The Nature of Growth

Whenever candidates from both political parties in the televised presidential debates make reference to economic growth, they treat it as a sacred cow. But no moderator asks or any presidential aspirant talks about the nature of our economic growth and whether we are on the right track.

It is a glaring omission. A dialogue is needed to focus the spotlight on the unsustainability of our current economic growth and what it would take to put us on the path to sustainability. Public awareness is required if we don't want to drastically deplete the earth's natural resources and severely degrade the environment for future generations.

Growth for growth's sake is not an automatic virtue. Much of our current economic growth is predicated on conspicuous consumption of finite materials routinely used for relatively brief periods of time and then disposed of in landfills. It is wasteful behavior abetted by the business community's ubiquitous integration of planned obsolescence into the goods they market.

Renewable natural resources, fresh water aquifers being a case in point, are exploited at a faster pace than they can regenerate, turning an infinite source of supply into a finite one. The crucial transition from a national dependency on polluting fossil fuels to primary reliance on clean renewable energy has yet to gather a full head of steam in the economy. Nor has wholesale carbon emission reduction despite increasing pressure from the global warming threat.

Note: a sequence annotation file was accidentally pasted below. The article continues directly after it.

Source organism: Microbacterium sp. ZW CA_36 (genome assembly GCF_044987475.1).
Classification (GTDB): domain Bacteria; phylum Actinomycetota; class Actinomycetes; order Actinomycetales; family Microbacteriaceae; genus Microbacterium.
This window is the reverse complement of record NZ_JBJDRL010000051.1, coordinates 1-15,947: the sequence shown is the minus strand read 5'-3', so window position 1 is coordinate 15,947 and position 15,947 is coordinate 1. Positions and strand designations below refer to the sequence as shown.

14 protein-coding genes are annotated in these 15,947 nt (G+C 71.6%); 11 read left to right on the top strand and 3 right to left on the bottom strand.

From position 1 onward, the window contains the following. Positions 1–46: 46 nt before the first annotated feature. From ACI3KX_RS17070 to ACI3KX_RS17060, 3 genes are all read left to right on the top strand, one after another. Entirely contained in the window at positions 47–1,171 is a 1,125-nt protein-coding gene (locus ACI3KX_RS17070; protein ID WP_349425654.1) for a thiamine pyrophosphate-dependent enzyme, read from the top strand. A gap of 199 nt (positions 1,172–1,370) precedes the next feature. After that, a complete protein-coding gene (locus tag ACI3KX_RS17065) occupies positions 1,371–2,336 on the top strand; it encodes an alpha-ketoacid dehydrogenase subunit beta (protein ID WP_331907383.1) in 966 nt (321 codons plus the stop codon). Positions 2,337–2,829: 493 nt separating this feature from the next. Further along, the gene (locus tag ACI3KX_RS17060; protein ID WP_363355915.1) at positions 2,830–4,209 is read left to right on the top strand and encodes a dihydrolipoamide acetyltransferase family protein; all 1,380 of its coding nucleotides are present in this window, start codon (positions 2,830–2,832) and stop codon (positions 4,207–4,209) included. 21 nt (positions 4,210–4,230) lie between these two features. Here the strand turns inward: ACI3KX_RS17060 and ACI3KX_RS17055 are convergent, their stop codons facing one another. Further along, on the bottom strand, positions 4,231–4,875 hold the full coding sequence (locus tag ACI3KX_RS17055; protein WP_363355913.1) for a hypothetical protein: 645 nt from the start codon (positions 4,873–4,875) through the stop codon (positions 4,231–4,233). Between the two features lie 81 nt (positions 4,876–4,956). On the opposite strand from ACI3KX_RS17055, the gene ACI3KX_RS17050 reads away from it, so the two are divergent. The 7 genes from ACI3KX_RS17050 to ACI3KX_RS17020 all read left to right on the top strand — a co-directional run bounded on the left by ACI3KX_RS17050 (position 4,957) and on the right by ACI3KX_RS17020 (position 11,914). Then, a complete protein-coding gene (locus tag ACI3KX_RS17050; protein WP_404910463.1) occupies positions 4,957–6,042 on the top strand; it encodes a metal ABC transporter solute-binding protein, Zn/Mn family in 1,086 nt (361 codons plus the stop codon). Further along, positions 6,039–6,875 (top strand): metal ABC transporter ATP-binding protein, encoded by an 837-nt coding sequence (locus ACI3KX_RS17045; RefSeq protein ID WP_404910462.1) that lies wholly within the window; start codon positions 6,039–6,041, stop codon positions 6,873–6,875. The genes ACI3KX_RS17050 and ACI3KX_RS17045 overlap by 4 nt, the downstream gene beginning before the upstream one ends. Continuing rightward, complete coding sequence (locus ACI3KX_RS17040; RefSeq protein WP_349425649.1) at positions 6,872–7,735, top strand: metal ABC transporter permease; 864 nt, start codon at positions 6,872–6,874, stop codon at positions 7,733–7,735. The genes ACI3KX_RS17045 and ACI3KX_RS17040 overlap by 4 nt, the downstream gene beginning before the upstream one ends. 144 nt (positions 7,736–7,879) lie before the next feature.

You are unlikely to hear any verbal exchanges on these matters in the debates. Give-and-take on the status of sustainability in our economy just doesn't seem to be in the cards.

It is unfortunate that no candidate is promoting an economy in which quality takes precedence over quantity and recycling and reuse replace single use whenever possible.

We need political leaders willing to advance the idea of an economic paradigm in which greater value is attached to the cultivation of knowledge and high quality individual relationships than to ownership of a closet full of designer clothes.

What candidate is publicly championing that utilities across the board be required to supply at least a significant percentage of their power in the form of renewables to jumpstart the move towards carbon emission reduction? What about emphasizing that the renewable energy industry is more labor intensive than its fossil fuel rival? The same endorsement applies to the service industries when compared to the highly automated manufacturing field.

The Worldwatch Institute points out in its 2015 State of the World report that sustainable economic growth is jeopardized unless the external costs (e.g. energy use, pollution impacts) of producing manufactured goods are incorporated into the final price, an addition that should discourage profligate overconsumption.

Are any of the presidential hopefuls mindful of what sustainable economic growth is all about? If so, do they have the courage to challenge current cultural mores by publicly taking the position that conservation and moderation are not synonymous with deprivation?

We probably won't find out prior to the November election unless some bold enlightened citizen at a town hall meeting is able to put the candidates on the spot.